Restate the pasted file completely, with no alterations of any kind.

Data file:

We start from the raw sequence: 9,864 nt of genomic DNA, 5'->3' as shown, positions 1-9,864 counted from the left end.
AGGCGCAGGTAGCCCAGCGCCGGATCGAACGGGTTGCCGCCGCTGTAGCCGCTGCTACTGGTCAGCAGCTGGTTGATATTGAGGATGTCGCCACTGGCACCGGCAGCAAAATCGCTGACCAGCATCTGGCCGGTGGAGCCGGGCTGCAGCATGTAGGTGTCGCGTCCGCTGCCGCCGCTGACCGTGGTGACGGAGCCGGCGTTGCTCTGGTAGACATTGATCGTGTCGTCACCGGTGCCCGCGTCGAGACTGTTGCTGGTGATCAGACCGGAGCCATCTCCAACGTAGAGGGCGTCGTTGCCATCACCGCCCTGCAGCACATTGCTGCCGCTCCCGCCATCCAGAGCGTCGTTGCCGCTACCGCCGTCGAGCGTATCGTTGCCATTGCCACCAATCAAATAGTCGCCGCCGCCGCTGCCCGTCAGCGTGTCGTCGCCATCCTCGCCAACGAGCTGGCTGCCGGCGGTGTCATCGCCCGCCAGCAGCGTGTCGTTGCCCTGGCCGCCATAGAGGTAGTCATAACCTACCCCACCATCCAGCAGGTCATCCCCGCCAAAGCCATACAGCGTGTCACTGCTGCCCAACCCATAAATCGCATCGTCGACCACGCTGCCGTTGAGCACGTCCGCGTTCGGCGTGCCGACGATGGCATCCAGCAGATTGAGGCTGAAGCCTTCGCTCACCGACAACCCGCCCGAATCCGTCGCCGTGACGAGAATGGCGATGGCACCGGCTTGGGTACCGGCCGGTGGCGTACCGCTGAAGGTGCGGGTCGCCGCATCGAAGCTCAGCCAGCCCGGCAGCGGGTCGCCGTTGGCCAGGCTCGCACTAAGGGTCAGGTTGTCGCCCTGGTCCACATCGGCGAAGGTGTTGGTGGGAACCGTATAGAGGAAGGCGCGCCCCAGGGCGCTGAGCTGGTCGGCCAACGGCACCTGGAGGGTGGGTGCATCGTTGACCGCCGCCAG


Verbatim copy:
We start from the raw sequence: 9,864 nt of genomic DNA, 5'->3' as shown, positions 1-9,864 counted from the left end.
AGGCGCAGGTAGCCCAGCGCCGGATCGAACGGGTTGCCGCCGCTGTAGCCGCTGCTACTGGTCAGCAGCTGGTTGATATTGAGGATGTCGCCACTGGCACCGGCAGCAAAATCGCTGACCAGCATCTGGCCGGTGGAGCCGGGCTGCAGCATGTAGGTGTCGCGTCCGCTGCCGCCGCTGACCGTGGTGACGGAGCCGGCGTTGCTCTGGTAGACATTGATCGTGTCGTCACCGGTGCCCGCGTCGAGACTGTTGCTGGTGATCAGACCGGAGCCATCTCCAACGTAGAGGGCGTCGTTGCCATCACCGCCCTGCAGCACATTGCTGCCGCTCCCGCCATCCAGAGCGTCGTTGCCGCTACCGCCGTCGAGCGTATCGTTGCCATTGCCACCAATCAAATAGTCGCCGCCGCCGCTGCCCGTCAGCGTGTCGTCGCCATCCTCGCCAACGAGCTGGCTGCCGGCGGTGTCATCGCCCGCCAGCAGCGTGTCGTTGCCCTGGCCGCCATAGAGGTAGTCATAACCTACCCCACCATCCAGCAGGTCATCCCCGCCAAAGCCATACAGCGTGTCACTGCTGCCCAACCCATAAATCGCATCGTCGACCACGCTGCCGTTGAGCACGTCCGCGTTCGGCGTGCCGACGATGGCATCCAGCAGATTGAGGCTGAAGCCTTCGCTCACCGACAACCCGCCCGAATCCGTCGCCGTGACGAGAATGGCGATGGCACCGGCTTGGGTACCGGCCGGTGGCGTACCGCTGAAGGTGCGGGTCGCCGCATCGAAGCTCAGCCAGCCCGGCAGCGGGTCGCCGTTGGCCAGGCTCGCACTAAGGGTCAGGTTGTCGCCCTGGTCCACATCGGCGAAGGTGTTGGTGGGAACCGTATAGAGGAAGGCGCGCCCCAGGGCGCTGAGCTGGTCGGCCAACGGCACCTGGAGGGTGGGTGCATCGTTGACCGCCGCCAG